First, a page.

“Pet Away Worry and Stress” — what could be better? This is the goal of Macalester’s therapy dog program, [email protected] (PAWS). PAWS aims to reduce the stress of Macalester students and brighten their days by bringing trained therapy dogs to campus.
“[PAWS] aims to bring therapy dogs and stress relief to campus,” Brooke Offenhauser ’21, the student coordinator for PAWS, said.
PAWS was founded in 2015 by Dr. Steph Walters, director of medical at the Laurie Hamre Center for Health and Wellness. Walters proposed a pilot program in the 2015-2016 school year to bring her golden retriever, Kevin, to campus twice a week. Now, PAWS has expanded the program to five dogs that are on campus at least three days a week.
The dogs are Kevin, Will, Bubba, Koski and Leo. They all love coming to campus and are ready to receive pets and hang out with students when they are around. Kevin is Walters’ seven years old golden retriever who is the original PAWS dog. Kevin was named by Walters’ kids after the rainbow bird in the movie, “Up.” Kevin’s favorite treats are jelly toast and empty yogurt containers.
Koski, Leo, Will and Bubba are the other four dogs. Leo loves herding sheep and ducks in his free time, and Koski loves peanut butter and sniffing around the Leonard Center. Will’s favorite food is the bananas he gets in his breakfast sometimes — which he likes better than the blueberries he’ll get other times. Bubba loves to eat just about everything but is picky about fruits and vegetables, and he knows how to work a crowd.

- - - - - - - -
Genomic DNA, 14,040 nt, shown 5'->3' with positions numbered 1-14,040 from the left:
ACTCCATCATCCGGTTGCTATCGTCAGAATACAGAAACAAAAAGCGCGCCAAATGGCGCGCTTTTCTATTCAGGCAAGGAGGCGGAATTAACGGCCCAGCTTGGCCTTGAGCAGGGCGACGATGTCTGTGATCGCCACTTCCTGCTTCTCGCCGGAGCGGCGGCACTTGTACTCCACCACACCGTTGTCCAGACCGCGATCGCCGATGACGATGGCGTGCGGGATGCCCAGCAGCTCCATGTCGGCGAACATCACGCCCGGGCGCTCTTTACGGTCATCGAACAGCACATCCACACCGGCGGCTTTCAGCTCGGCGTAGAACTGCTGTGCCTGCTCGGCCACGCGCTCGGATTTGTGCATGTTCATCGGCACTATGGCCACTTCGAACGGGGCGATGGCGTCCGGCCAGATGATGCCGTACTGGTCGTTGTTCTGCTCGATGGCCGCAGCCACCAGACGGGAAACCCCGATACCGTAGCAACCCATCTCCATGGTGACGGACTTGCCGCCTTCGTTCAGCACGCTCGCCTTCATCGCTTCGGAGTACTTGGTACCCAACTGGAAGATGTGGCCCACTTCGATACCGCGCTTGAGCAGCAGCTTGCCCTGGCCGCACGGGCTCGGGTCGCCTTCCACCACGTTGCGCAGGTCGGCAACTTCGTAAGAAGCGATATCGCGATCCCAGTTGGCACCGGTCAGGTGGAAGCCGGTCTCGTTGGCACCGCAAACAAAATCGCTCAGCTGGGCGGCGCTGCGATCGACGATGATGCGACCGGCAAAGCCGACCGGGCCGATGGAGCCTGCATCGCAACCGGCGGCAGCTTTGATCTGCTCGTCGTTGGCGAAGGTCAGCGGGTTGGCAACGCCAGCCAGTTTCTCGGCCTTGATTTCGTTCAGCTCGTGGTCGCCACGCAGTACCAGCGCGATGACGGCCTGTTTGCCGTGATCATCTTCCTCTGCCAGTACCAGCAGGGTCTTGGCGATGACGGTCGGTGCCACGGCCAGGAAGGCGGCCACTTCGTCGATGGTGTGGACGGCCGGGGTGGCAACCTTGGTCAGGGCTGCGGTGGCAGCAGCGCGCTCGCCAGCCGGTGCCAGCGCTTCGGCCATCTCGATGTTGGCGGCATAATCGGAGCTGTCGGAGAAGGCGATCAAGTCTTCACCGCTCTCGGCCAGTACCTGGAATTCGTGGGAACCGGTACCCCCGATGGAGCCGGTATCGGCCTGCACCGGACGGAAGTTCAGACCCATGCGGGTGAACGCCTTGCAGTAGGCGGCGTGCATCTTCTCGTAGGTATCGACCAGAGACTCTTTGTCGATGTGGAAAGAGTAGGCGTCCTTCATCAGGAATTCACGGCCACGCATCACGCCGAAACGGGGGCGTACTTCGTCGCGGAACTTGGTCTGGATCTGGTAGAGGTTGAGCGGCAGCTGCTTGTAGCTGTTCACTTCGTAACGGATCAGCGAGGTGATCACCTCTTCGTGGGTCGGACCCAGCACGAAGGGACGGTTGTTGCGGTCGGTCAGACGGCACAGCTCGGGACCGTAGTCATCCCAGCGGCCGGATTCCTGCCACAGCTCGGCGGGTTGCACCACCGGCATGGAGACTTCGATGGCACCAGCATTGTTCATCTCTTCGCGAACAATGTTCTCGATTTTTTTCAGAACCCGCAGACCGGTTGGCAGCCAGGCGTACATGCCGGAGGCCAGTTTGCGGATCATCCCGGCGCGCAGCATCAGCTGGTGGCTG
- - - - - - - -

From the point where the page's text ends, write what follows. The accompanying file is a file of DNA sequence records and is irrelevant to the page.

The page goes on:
There is evidence that therapy dogs on college campuses reduce student stress. Therapy dogs have been on the rise on college campuses since the mid 2000s, and they have been making a positive impact ever since. Offenhauser recognizes the benefits that dogs bring to Macalester students.
“I think it is really important in regard to stress relief because there are so many people who are stressed on campus and every time you see a dog you get excited. It’s also a really good opportunity for people who have dogs at home and aren’t able to go home and see them — they can get their dog happiness that way,” Offenhauser said.
Dogs, and in particular, therapy dogs, can increase the level of the hormone oxytocin in humans which helps reduce anxiety and blood pressure. Therapy dogs can create a sense of well-being and calm in people and simply interacting with dogs can help increase general well-being.